Many avid runners, athletes, and dancers are familiar with shin splints, the term used to describe pain and swelling along the shin bone. Medically known as medial tibial stress syndrome (MTSS), shin splints often occur in young adults who maintain an active lifestyle.
MTSS is considered to be an overuse injury. When there is frequent strain placed on the shin bone, the muscles, tendons, and tissues that surround the bone become inflamed and irritated, and the bone itself may eventually develop tiny stress fractures. Pain episodes can be brief and subside with exercise at the onset of the condition, but may become more intense and longer in duration if left untreated.
There are a few common behaviors that may increase your likelihood of developing shin splints. These include:
- Suddenly increasing your exercise levels
- Exercising with poor footwear
- Walking or jogging on uneven terrain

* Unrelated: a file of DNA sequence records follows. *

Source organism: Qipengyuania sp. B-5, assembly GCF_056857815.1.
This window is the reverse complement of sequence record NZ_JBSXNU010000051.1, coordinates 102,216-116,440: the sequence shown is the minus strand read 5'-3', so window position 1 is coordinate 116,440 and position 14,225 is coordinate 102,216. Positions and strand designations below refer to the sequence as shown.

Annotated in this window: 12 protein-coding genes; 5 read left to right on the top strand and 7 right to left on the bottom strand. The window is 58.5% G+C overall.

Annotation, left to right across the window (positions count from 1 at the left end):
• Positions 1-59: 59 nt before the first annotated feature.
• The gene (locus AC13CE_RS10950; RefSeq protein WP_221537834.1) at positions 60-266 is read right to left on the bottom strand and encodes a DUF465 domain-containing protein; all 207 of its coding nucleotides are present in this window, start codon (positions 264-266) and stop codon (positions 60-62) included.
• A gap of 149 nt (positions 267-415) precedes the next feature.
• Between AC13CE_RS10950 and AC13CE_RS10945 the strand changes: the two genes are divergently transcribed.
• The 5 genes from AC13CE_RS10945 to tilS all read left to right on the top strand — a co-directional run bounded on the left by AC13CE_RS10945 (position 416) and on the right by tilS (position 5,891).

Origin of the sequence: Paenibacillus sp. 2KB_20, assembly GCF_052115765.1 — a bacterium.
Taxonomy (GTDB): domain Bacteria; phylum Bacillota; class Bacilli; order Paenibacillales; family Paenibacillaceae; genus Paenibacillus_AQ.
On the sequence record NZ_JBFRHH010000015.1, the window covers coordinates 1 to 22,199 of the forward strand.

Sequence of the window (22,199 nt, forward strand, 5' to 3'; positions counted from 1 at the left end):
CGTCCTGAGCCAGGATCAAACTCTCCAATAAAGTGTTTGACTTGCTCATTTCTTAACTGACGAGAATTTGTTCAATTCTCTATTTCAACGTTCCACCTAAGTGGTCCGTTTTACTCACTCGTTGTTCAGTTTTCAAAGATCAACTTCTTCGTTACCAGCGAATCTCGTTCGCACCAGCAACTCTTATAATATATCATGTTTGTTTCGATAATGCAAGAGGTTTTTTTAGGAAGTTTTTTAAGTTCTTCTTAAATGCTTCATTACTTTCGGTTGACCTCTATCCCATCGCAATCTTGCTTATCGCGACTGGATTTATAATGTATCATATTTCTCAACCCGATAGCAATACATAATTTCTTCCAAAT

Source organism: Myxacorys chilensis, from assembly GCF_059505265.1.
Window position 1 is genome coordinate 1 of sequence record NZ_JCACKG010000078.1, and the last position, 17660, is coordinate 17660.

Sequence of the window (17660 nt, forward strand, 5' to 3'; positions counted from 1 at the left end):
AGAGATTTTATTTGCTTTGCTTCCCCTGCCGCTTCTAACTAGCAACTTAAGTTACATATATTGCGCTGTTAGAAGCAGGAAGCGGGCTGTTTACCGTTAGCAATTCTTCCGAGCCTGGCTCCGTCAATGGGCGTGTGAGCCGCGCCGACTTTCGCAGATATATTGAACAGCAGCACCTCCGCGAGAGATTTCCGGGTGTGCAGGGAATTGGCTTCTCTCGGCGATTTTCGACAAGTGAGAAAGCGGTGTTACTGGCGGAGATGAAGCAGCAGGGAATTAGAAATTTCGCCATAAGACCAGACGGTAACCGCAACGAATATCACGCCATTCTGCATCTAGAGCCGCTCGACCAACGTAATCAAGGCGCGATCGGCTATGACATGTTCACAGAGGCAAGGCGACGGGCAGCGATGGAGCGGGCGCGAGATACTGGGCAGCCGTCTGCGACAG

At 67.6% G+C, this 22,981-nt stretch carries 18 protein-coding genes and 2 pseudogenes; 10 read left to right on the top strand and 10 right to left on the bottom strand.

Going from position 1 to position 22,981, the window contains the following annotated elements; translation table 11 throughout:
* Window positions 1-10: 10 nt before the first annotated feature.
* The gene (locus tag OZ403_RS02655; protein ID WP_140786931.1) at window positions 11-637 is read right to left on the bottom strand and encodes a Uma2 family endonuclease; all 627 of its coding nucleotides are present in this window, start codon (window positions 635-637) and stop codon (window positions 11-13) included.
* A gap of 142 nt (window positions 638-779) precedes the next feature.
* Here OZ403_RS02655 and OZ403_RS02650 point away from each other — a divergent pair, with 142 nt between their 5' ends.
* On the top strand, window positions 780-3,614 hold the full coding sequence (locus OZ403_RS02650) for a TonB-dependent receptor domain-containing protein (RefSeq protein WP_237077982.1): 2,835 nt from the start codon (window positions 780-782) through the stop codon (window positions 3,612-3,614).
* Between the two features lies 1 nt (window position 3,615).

- Having flat feet or high arches
- Exercising on hard surfaces, such as a basketball court or tennis court
Shin splint treatment usually involves resting for an extended period of time to allow the tissue and bone to heal. Once the condition has improved, your physician may suggest that you make a slow return to activities. Anti-inflammatory medications and heat/ice therapy can also be helpful in relieving shin splint pain. In severe cases that do not respond to traditional care methods, surgery may be recommended.
If conservative treatment has failed to provide relief from your shin splints, turn to Florida Medical Orthopaedics, Sports Medicine & Spine. One of our associates will be happy to direct you to an orthopaedic specialist within our physician network who can help you return to the activities you enjoy.
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